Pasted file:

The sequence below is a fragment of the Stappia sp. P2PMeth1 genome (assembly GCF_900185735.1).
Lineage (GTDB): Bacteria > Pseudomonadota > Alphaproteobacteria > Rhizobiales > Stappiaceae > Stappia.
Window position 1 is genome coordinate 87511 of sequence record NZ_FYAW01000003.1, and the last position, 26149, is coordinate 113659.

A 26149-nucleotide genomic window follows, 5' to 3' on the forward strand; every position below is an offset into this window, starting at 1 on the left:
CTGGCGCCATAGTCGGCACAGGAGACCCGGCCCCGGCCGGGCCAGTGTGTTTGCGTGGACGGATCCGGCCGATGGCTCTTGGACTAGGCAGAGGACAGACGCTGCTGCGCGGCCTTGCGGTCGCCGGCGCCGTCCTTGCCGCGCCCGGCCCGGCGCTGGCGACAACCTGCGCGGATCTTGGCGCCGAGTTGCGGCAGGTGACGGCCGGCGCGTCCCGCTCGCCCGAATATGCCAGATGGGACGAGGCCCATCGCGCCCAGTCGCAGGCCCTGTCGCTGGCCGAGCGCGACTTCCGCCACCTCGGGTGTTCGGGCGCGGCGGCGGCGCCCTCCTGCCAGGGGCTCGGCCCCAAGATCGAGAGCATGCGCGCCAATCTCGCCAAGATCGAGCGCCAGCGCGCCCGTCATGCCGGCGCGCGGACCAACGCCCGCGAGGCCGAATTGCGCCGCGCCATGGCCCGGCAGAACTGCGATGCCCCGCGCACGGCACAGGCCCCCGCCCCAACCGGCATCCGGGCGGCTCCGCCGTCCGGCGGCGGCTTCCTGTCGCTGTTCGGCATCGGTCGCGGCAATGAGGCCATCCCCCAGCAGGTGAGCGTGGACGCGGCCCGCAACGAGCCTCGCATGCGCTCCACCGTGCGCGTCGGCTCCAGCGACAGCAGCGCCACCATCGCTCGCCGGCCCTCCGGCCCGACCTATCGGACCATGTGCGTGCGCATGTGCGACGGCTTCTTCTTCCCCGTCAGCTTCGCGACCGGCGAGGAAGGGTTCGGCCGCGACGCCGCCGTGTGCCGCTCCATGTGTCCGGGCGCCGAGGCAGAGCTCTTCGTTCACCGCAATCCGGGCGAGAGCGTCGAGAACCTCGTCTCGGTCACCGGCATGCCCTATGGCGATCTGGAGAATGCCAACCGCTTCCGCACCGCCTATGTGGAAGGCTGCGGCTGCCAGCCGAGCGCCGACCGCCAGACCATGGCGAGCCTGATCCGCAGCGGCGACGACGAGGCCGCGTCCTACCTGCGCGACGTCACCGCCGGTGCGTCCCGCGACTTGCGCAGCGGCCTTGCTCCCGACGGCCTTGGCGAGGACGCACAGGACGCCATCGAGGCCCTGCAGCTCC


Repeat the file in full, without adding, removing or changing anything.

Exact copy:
The sequence below is a fragment of the Stappia sp. P2PMeth1 genome (assembly GCF_900185735.1).
Lineage (GTDB): Bacteria > Pseudomonadota > Alphaproteobacteria > Rhizobiales > Stappiaceae > Stappia.
Window position 1 is genome coordinate 87511 of sequence record NZ_FYAW01000003.1, and the last position, 26149, is coordinate 113659.

A 26149-nucleotide genomic window follows, 5' to 3' on the forward strand; every position below is an offset into this window, starting at 1 on the left:
CTGGCGCCATAGTCGGCACAGGAGACCCGGCCCCGGCCGGGCCAGTGTGTTTGCGTGGACGGATCCGGCCGATGGCTCTTGGACTAGGCAGAGGACAGACGCTGCTGCGCGGCCTTGCGGTCGCCGGCGCCGTCCTTGCCGCGCCCGGCCCGGCGCTGGCGACAACCTGCGCGGATCTTGGCGCCGAGTTGCGGCAGGTGACGGCCGGCGCGTCCCGCTCGCCCGAATATGCCAGATGGGACGAGGCCCATCGCGCCCAGTCGCAGGCCCTGTCGCTGGCCGAGCGCGACTTCCGCCACCTCGGGTGTTCGGGCGCGGCGGCGGCGCCCTCCTGCCAGGGGCTCGGCCCCAAGATCGAGAGCATGCGCGCCAATCTCGCCAAGATCGAGCGCCAGCGCGCCCGTCATGCCGGCGCGCGGACCAACGCCCGCGAGGCCGAATTGCGCCGCGCCATGGCCCGGCAGAACTGCGATGCCCCGCGCACGGCACAGGCCCCCGCCCCAACCGGCATCCGGGCGGCTCCGCCGTCCGGCGGCGGCTTCCTGTCGCTGTTCGGCATCGGTCGCGGCAATGAGGCCATCCCCCAGCAGGTGAGCGTGGACGCGGCCCGCAACGAGCCTCGCATGCGCTCCACCGTGCGCGTCGGCTCCAGCGACAGCAGCGCCACCATCGCTCGCCGGCCCTCCGGCCCGACCTATCGGACCATGTGCGTGCGCATGTGCGACGGCTTCTTCTTCCCCGTCAGCTTCGCGACCGGCGAGGAAGGGTTCGGCCGCGACGCCGCCGTGTGCCGCTCCATGTGTCCGGGCGCCGAGGCAGAGCTCTTCGTTCACCGCAATCCGGGCGAGAGCGTCGAGAACCTCGTCTCGGTCACCGGCATGCCCTATGGCGATCTGGAGAATGCCAACCGCTTCCGCACCGCCTATGTGGAAGGCTGCGGCTGCCAGCCGAGCGCCGACCGCCAGACCATGGCGAGCCTGATCCGCAGCGGCGACGACGAGGCCGCGTCCTACCTGCGCGACGTCACCGCCGGTGCGTCCCGCGACTTGCGCAGCGGCCTTGCTCCCGACGGCCTTGGCGAGGACGCACAGGACGCCATCGAGGCCCTGCAGCTCC